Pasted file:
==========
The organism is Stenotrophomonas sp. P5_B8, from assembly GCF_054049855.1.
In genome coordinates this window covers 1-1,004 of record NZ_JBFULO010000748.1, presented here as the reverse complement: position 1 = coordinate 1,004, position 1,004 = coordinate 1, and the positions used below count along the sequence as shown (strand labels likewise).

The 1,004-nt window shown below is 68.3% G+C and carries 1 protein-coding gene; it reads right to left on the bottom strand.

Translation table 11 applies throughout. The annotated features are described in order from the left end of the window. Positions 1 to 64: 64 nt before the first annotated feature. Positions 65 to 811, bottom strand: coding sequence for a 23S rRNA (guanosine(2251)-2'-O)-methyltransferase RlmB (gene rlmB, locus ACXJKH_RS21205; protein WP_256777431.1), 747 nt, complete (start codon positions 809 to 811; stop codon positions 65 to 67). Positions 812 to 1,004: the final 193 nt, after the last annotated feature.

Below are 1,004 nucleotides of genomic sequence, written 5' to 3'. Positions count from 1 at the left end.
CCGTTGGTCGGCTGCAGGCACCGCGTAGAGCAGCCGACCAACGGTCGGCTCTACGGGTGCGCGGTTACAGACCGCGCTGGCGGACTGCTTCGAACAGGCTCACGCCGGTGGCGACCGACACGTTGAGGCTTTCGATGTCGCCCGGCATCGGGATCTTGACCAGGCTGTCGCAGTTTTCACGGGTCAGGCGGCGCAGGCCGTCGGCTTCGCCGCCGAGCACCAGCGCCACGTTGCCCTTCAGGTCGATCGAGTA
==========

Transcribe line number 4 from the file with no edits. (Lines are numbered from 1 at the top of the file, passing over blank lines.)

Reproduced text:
Translation table 11 applies throughout. The annotated features are described in order from the left end of the window. Positions 1 to 64: 64 nt before the first annotated feature. Positions 65 to 811, bottom strand: coding sequence for a 23S rRNA (guanosine(2251)-2'-O)-methyltransferase RlmB (gene rlmB, locus ACXJKH_RS21205; protein WP_256777431.1), 747 nt, complete (start codon positions 809 to 811; stop codon positions 65 to 67). Positions 812 to 1,004: the final 193 nt, after the last annotated feature.